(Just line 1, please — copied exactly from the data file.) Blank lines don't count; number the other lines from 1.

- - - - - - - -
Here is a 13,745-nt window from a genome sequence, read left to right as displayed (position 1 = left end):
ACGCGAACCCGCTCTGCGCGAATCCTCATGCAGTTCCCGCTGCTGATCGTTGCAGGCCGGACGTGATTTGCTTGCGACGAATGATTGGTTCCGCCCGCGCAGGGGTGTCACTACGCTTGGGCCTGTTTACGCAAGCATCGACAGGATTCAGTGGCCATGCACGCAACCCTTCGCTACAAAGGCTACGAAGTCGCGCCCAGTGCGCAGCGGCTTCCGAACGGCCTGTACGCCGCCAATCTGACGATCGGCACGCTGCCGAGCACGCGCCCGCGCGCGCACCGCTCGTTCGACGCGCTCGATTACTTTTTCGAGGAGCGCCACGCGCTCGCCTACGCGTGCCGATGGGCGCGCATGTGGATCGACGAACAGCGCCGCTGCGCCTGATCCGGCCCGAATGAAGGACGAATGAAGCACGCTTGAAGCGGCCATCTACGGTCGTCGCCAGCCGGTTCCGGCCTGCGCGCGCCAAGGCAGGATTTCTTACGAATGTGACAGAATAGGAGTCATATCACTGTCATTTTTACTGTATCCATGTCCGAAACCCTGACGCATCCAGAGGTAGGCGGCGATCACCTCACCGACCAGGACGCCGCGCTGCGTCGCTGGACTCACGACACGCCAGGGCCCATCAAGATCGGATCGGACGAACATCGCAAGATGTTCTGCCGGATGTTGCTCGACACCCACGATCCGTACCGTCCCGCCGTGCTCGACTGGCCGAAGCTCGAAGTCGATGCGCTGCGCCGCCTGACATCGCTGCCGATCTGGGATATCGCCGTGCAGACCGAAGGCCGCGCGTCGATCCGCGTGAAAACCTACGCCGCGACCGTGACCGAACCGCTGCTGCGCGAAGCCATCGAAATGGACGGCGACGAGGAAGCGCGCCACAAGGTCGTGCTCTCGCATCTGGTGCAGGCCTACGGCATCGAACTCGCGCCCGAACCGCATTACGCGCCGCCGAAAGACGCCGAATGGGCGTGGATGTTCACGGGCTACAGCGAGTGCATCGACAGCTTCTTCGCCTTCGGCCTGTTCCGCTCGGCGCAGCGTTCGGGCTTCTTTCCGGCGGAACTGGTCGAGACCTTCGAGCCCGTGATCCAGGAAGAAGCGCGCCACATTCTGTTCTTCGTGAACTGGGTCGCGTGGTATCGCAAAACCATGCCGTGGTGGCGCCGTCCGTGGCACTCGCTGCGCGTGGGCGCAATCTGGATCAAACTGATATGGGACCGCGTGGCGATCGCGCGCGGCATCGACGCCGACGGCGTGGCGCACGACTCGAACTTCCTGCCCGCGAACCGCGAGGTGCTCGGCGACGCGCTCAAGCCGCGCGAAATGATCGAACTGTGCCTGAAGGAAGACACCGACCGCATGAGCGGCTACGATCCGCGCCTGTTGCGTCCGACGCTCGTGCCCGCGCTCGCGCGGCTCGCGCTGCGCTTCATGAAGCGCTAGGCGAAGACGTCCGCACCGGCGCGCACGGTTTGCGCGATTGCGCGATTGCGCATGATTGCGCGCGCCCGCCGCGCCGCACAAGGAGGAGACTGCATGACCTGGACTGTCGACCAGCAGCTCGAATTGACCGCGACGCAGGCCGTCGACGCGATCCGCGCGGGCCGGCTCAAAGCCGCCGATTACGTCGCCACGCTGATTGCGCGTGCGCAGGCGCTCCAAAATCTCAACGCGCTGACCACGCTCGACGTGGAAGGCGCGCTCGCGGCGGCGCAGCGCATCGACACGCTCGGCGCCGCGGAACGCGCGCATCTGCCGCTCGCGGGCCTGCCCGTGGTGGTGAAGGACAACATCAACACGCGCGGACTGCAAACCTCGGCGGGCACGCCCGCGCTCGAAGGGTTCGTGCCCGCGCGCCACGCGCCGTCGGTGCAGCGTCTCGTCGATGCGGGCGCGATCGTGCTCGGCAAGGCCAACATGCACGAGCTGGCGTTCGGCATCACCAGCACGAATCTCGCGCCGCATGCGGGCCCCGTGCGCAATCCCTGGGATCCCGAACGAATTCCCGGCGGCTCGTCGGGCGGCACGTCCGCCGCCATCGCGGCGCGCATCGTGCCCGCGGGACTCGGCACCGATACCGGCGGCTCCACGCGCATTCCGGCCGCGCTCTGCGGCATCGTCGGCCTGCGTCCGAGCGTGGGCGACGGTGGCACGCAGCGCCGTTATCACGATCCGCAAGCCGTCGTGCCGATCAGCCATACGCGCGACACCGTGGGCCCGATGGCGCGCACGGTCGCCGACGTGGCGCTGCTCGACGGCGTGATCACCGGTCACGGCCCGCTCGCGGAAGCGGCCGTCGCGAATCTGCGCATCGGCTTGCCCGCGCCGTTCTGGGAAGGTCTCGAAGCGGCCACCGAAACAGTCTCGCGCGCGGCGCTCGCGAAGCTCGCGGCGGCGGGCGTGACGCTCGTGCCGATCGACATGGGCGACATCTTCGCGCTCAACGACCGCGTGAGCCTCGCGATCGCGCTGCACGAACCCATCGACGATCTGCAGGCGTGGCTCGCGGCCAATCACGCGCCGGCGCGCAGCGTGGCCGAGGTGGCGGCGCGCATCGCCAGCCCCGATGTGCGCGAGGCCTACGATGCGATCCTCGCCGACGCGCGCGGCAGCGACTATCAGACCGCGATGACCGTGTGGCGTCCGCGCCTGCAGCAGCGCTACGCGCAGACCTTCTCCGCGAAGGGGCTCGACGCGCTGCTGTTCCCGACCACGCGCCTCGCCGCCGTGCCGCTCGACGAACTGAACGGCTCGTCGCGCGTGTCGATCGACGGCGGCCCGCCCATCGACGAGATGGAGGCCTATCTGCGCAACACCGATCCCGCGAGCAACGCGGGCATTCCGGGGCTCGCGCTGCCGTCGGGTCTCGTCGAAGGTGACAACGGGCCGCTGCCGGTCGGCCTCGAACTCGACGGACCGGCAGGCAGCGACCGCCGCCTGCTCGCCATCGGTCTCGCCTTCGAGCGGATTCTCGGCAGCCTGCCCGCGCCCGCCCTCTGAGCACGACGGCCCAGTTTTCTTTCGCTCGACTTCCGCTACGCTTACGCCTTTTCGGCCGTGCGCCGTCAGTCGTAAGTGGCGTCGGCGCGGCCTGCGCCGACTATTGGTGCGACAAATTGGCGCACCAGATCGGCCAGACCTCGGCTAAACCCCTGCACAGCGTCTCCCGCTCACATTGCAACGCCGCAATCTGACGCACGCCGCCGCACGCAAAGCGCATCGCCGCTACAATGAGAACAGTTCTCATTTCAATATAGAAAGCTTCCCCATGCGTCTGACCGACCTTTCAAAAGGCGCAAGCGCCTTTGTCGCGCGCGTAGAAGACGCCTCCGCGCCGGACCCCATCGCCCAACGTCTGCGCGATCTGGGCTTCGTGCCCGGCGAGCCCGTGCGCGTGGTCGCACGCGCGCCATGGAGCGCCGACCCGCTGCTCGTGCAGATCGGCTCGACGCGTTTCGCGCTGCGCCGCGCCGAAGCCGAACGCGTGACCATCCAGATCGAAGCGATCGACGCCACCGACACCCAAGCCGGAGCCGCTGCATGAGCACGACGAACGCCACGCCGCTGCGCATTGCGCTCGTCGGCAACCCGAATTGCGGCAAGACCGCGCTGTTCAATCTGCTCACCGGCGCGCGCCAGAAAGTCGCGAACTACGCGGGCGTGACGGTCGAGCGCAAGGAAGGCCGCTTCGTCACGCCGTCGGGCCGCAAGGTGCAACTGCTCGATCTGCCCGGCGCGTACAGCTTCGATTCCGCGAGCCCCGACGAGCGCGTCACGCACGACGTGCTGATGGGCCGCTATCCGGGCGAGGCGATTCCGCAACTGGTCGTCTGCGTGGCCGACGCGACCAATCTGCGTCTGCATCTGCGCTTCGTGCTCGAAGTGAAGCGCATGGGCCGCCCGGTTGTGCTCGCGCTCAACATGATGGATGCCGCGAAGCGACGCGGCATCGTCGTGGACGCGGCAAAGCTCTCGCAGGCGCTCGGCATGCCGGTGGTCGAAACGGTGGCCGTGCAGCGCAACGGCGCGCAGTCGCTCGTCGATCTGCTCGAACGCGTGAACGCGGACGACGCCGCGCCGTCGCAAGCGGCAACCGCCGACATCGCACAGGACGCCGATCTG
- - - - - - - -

Here is a 13,745-nt window from a genome sequence, read left to right as displayed (position 1 = left end):